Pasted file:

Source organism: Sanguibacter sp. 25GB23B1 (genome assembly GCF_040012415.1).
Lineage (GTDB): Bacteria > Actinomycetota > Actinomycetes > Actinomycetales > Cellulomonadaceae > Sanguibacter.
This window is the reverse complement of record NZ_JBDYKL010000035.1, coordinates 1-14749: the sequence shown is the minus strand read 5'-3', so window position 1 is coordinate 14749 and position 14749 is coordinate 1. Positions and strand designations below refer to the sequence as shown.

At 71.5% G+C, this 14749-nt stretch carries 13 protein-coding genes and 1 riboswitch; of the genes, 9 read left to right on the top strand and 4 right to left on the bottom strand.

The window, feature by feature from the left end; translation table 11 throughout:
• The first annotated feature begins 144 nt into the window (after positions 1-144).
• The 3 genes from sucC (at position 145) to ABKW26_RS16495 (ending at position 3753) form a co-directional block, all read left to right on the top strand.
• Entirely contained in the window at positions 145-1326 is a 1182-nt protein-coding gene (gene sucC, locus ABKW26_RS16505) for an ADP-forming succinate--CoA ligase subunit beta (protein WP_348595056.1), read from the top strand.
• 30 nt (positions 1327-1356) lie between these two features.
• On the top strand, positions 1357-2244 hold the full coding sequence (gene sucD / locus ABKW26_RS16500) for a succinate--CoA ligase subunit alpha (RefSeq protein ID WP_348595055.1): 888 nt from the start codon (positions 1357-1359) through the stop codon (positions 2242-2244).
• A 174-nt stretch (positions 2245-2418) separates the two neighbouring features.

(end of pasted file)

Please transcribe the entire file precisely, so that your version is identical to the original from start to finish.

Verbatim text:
Source organism: Sanguibacter sp. 25GB23B1 (genome assembly GCF_040012415.1).
Lineage (GTDB): Bacteria > Actinomycetota > Actinomycetes > Actinomycetales > Cellulomonadaceae > Sanguibacter.
This window is the reverse complement of record NZ_JBDYKL010000035.1, coordinates 1-14749: the sequence shown is the minus strand read 5'-3', so window position 1 is coordinate 14749 and position 14749 is coordinate 1. Positions and strand designations below refer to the sequence as shown.

At 71.5% G+C, this 14749-nt stretch carries 13 protein-coding genes and 1 riboswitch; of the genes, 9 read left to right on the top strand and 4 right to left on the bottom strand.

The window, feature by feature from the left end; translation table 11 throughout:
• The first annotated feature begins 144 nt into the window (after positions 1-144).
• The 3 genes from sucC (at position 145) to ABKW26_RS16495 (ending at position 3753) form a co-directional block, all read left to right on the top strand.
• Entirely contained in the window at positions 145-1326 is a 1182-nt protein-coding gene (gene sucC, locus ABKW26_RS16505) for an ADP-forming succinate--CoA ligase subunit beta (protein WP_348595056.1), read from the top strand.
• 30 nt (positions 1327-1356) lie between these two features.
• On the top strand, positions 1357-2244 hold the full coding sequence (gene sucD / locus ABKW26_RS16500) for a succinate--CoA ligase subunit alpha (RefSeq protein ID WP_348595055.1): 888 nt from the start codon (positions 1357-1359) through the stop codon (positions 2242-2244).
• A 174-nt stretch (positions 2245-2418) separates the two neighbouring features.